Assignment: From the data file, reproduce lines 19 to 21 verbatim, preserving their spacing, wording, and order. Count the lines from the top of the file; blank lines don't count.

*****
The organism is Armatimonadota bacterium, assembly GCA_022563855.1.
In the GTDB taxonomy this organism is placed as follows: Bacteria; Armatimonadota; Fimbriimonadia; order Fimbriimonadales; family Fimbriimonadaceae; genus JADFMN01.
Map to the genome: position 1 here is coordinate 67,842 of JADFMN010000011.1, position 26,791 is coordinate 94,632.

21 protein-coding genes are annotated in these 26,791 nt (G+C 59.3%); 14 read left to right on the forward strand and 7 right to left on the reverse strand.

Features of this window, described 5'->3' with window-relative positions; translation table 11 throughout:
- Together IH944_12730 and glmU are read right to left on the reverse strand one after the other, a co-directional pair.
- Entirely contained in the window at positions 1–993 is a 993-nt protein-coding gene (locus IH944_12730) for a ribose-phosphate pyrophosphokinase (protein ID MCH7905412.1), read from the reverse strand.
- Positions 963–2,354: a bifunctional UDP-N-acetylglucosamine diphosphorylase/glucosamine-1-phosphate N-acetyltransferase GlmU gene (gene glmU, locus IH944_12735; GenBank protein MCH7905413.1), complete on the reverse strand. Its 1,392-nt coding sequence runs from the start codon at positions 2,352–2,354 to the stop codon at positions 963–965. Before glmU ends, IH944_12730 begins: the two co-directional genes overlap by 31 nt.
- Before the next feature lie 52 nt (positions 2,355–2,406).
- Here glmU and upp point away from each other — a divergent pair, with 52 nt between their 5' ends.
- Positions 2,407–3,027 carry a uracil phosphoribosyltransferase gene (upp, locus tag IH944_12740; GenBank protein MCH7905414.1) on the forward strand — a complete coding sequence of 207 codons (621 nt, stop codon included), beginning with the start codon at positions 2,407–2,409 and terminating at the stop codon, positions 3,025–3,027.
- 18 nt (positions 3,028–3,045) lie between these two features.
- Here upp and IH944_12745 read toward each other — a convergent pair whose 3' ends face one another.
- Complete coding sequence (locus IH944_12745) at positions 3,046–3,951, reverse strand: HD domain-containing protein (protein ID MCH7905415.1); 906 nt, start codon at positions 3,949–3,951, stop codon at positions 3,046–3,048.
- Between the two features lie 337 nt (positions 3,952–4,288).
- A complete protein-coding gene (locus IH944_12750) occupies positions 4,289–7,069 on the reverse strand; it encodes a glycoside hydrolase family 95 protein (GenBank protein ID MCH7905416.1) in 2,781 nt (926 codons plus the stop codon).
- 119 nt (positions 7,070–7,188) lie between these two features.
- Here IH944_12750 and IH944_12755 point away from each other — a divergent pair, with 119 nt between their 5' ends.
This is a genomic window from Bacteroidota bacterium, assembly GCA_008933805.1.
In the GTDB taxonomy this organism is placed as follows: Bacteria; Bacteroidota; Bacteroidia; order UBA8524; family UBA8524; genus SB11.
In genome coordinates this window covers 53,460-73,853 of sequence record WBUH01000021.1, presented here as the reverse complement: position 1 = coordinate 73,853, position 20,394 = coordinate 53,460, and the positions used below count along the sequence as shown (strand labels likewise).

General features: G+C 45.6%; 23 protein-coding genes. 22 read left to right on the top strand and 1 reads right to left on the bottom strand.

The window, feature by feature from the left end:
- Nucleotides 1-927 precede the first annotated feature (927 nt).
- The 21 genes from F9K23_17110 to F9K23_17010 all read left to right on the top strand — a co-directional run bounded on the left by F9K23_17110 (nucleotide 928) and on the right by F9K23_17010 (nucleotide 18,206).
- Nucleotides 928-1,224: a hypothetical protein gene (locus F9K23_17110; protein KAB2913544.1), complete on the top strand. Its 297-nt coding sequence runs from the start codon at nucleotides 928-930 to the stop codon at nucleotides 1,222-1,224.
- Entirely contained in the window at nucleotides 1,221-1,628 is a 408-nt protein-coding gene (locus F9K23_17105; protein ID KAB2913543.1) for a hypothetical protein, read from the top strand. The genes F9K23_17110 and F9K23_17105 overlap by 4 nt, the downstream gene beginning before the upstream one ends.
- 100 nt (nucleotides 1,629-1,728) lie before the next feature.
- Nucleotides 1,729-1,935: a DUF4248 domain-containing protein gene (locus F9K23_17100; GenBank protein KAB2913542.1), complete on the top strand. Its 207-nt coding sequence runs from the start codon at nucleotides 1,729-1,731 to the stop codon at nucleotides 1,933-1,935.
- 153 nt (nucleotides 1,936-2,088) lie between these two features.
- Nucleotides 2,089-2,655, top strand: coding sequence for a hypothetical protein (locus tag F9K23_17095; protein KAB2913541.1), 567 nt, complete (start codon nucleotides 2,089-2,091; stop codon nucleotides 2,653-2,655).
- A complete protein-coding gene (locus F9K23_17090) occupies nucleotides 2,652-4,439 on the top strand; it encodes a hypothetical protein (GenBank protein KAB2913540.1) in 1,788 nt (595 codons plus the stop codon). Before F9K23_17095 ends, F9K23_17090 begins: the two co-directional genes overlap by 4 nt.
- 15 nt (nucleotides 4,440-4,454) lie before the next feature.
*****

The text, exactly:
This is a genomic window from Bacteroidota bacterium, assembly GCA_008933805.1.
In the GTDB taxonomy this organism is placed as follows: Bacteria; Bacteroidota; Bacteroidia; order UBA8524; family UBA8524; genus SB11.
In genome coordinates this window covers 53,460-73,853 of sequence record WBUH01000021.1, presented here as the reverse complement: position 1 = coordinate 73,853, position 20,394 = coordinate 53,460, and the positions used below count along the sequence as shown (strand labels likewise).